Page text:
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3 definitions found
 for Hagiographa
From The Collaborative International Dictionary of English v.0.48 :

  Hagiographa \Ha`gi*og"ra*pha\ (h[a^]`g[-e]*[o^]g"r[.a]*f[.a] or
     h[=a]`j[i^]*[o^]g"r[.a]*f[.a]), n. pl. [L., fr. Gr.
     "agio`grafa (sc. bibli`a), fr. "agio`grafos written by
     inspiration; "a`gios sacred, holy + gra`fein to write.]
     1. The last of the three Jewish divisions of the Old
        Testament, comprising Psalms, Proverbs, Job, Canticles,
        Ruth, Lamentations, Ecclesiastes, Esther, Daniel, Ezra,
        Nehemiah, and Chronicles, or that portion of the Old
        Testament not contained in the Law ({Tora) and the
        Prophets ({Nevi'im) -- it is also called in Hebrew the
        Ketuvim. Together with the Tora and Nevi'im, it
        comprises the Hebrew Bible, which is called in Hebrew the
        Tanach, a vocalization of the first letters of its three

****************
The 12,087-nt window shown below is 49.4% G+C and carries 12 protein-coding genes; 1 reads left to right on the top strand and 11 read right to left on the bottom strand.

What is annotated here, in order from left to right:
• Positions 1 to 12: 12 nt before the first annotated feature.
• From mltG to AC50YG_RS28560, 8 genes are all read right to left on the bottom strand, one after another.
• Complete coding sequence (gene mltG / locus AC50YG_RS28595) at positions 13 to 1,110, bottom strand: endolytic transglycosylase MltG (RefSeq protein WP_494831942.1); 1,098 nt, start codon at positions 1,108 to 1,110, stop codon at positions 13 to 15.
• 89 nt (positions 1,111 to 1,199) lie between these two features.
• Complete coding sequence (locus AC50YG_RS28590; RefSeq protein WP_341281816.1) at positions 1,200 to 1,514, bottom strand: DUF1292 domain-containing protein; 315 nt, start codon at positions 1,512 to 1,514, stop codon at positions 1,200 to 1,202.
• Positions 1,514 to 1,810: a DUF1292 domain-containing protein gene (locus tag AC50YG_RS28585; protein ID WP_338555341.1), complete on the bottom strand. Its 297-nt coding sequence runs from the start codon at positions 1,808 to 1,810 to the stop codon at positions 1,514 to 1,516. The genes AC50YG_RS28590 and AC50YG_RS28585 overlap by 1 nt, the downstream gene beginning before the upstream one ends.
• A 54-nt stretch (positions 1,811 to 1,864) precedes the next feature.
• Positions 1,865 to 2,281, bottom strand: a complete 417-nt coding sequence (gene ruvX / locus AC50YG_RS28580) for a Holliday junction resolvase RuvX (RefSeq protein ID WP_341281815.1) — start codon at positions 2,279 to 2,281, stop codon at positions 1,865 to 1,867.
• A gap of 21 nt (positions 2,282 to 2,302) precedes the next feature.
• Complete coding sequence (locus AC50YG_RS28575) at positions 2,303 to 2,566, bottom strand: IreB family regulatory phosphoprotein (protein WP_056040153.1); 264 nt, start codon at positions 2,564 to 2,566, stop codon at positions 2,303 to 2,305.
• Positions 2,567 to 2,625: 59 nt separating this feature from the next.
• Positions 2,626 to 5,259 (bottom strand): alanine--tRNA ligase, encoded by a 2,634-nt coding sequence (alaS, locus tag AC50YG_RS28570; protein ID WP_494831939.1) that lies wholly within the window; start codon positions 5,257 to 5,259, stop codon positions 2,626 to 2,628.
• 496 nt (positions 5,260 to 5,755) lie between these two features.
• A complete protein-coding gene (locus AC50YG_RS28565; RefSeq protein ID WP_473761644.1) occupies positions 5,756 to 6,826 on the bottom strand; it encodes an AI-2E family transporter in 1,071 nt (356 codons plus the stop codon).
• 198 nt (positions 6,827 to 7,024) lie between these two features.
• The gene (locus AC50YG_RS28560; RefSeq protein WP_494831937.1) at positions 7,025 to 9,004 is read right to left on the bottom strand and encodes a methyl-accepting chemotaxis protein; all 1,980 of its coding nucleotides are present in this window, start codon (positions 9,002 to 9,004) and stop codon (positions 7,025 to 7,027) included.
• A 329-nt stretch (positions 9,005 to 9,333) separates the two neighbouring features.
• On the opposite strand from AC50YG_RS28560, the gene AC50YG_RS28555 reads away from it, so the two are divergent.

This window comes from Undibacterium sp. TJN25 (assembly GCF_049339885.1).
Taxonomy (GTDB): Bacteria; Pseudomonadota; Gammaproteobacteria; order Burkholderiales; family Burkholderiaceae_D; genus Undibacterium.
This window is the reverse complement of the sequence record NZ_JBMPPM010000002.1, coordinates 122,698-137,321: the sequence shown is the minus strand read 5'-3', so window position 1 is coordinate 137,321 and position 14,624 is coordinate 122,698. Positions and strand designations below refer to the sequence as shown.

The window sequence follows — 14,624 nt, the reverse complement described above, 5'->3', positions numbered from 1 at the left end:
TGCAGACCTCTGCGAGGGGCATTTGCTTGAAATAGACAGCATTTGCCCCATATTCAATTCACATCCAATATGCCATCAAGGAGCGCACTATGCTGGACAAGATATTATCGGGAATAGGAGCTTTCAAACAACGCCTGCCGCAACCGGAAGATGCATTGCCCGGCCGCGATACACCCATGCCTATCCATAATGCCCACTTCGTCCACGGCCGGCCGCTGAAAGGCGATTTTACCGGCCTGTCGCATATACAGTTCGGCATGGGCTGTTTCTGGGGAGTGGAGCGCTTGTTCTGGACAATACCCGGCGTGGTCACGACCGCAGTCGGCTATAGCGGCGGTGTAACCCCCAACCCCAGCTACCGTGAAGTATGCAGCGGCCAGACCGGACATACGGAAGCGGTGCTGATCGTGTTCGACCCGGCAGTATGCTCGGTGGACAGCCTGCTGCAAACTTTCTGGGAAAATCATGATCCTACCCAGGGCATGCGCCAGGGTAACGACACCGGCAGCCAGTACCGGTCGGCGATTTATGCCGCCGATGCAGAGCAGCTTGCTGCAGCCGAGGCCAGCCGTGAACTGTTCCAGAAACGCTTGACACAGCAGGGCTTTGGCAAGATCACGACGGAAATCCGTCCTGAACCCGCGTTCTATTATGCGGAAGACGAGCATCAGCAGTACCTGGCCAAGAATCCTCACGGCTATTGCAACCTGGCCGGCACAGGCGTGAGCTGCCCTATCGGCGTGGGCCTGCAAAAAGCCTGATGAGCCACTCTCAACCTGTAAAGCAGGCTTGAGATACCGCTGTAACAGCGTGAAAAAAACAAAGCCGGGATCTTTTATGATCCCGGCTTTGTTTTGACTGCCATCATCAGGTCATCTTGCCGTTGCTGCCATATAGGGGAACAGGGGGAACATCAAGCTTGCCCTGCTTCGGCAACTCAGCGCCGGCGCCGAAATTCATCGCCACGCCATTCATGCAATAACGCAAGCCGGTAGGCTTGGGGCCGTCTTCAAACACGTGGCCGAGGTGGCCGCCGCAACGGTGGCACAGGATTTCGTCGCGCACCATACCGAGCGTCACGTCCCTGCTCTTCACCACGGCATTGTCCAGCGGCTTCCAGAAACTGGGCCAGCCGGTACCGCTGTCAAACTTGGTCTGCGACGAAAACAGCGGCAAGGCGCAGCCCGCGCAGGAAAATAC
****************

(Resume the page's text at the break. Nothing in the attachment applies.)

parts.
        [1913 Webster + RP]
  
     2. (R. C. Ch.) The lives of the saints. --Brande & C.
        [1913 Webster]

From WordNet (r) 3.0 (2006) :

  Hagiographa
      n 1: the third of three divisions of the Hebrew Scriptures [syn:
           Hagiographa, Ketubim, Writings]

From Easton's 1897 Bible Dictionary :

  Hagiographa
     the holy writings, a term which came early into use in the
     Christian church to denote the third division of the Old
     Testament scriptures, called by the Jews Kethubim, i.e.,
     "Writings." It consisted of five books, viz., Job, Proverbs, and
     Psalms, and the two books of Chronicles. The ancient Jews
     classified their sacred books as the Law, the Prophets, and the
     Kethubim, or Writings. (See BIBLE.)
     
       In the New Testament (Luke 24:44) we find three corresponding
     divisions, viz., the Law, the Prophets, and the Psalms.
     

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